An individual’s age or physical limitations may make it harder to utilize a firearm in emergencies. However, there are other ways individuals can legally and justifiably defend themselves. Let’s say an older citizen has a firearm, but in an emergency, they are unable to reach the weapon. There are non-deadly means of force that may be used to de-escalate the situation.
Let’s discuss the legality of defense items such as tasers, stun guns, and pepper spray in Georgia.
Tasers, Stun Guns, and Pepper Spray
Tasers, stun guns, and pepper spray fall outside the definition of a weapon in Georgia law. Therefore, a Weapons Carry License is not required to possess them. Local municipalities such as counties or cities cannot legislate against their carry. They are preempted from developing rules about the possession and carry of stun guns, tasers, and pepper spray, just as they are about firearms and knives.
The use of these items may be considered deadly force depending on the situation. These are certainly “less lethal” weapons, but every situation is different. Remember, deadly force is force that is “intended or likely to cause death or great bodily harm.”
So, does “intended or likely” mean it is foreseeable that the use of a taser, stun gun, or pepper spray could cause someone death or great bodily injury? It depends. If you find someone who is allergic to pepper spray and the individual has an anaphylactic response to the spray, it could be considered deadly force. You stun someone who has a weakened heart and he or she dies? It may be deadly force.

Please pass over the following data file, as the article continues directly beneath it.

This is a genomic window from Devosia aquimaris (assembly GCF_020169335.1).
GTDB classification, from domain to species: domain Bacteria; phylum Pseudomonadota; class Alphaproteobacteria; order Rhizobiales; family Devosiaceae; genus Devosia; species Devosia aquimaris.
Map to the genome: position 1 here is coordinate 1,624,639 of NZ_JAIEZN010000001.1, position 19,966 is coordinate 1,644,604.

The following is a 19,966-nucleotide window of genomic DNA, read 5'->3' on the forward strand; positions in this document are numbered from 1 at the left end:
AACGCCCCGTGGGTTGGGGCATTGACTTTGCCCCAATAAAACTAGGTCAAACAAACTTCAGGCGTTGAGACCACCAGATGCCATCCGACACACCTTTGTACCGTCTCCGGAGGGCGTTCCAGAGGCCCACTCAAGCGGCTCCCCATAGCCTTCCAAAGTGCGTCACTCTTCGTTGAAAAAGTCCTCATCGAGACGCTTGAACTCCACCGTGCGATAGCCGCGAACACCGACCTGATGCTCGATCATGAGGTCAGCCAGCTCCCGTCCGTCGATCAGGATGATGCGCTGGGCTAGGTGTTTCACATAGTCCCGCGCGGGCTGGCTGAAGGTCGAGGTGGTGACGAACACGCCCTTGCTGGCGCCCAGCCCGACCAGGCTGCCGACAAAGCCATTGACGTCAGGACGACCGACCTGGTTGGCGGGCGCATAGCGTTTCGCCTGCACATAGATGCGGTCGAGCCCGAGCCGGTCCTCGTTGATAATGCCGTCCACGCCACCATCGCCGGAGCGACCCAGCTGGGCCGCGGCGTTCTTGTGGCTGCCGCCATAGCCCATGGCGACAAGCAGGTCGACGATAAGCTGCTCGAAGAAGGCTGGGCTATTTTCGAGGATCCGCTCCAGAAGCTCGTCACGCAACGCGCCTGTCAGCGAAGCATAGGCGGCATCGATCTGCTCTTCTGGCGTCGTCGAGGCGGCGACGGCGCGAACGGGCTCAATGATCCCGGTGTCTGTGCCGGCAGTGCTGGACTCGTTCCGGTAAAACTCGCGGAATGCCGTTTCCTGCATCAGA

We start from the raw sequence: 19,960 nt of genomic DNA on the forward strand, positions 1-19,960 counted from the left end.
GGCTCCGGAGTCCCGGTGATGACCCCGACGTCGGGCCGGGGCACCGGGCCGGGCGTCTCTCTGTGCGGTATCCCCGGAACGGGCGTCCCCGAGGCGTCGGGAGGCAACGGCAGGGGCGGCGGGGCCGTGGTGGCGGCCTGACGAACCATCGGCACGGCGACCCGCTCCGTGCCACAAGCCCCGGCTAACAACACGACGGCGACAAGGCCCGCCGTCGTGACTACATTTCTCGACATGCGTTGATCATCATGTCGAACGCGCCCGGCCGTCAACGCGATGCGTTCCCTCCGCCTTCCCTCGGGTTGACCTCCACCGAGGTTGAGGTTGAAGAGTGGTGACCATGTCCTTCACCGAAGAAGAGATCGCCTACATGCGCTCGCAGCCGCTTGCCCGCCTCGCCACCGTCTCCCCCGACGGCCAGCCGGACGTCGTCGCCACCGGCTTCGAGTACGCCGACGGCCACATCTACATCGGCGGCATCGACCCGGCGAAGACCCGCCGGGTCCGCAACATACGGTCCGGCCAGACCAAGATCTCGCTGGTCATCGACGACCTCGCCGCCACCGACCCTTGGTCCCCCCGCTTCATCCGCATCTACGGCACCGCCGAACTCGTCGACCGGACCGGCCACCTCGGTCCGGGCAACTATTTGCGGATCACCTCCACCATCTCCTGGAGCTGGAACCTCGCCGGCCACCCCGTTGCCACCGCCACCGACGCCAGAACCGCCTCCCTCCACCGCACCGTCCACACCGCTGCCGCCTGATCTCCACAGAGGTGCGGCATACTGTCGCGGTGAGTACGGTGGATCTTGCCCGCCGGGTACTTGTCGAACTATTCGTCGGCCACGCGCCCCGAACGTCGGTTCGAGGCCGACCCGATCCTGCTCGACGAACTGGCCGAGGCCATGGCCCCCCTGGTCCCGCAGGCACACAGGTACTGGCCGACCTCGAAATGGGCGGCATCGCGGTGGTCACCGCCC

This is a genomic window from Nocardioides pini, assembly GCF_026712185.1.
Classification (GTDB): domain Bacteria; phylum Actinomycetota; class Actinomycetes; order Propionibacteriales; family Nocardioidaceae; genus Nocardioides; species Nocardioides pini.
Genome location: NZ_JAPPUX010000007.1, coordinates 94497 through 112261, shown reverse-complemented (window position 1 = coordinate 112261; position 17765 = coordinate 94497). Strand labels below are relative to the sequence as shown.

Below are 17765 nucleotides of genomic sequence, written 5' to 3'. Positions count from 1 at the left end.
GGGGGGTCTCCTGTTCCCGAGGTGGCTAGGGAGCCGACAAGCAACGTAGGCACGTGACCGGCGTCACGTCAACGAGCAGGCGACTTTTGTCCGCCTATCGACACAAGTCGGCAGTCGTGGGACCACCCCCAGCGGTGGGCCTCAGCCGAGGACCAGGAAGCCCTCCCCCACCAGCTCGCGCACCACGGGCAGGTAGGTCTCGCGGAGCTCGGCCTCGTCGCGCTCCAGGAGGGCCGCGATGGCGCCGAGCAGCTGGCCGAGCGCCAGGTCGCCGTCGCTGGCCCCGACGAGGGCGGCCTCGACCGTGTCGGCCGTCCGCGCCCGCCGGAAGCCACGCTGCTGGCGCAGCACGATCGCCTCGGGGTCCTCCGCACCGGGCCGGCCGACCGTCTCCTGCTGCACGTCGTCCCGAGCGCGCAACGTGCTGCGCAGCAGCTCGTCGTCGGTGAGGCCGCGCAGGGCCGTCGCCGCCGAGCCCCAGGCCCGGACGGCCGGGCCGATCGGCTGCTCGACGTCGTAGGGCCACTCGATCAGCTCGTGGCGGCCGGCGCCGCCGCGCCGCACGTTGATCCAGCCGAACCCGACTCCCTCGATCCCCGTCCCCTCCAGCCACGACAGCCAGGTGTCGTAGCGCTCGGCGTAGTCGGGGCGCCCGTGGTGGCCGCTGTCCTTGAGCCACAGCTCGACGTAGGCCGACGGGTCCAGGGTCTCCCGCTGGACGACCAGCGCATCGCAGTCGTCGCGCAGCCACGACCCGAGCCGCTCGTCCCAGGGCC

Remember, you take your suspect or attacker as you find him or her. If you use force intended or likely to cause death or great bodily harm, that is deadly force. And while the use of these items could possibly be construed as deadly force, you are entitled to use them just as any other weapon if you feel your life or the life of another person is threatened, or great bodily harm is imminent.
Other Items as Weapons
Treat a taser, a stun gun, or pepper spray just like any other item you use to protect yourself. Remember also, you can use what you have when you have it: a cane, a pocketbook, anything close to your recliner or kitchen table. Any item you find near you can be used to defend against an attack to protect yourself. If the law justifies your use of force, you can “stand your ground” and use the weapon—whatever it is—to defend yourself.
For questions regarding self-defense laws, please call U.S. LawShield and ask to speak to your Independent Program Attorney.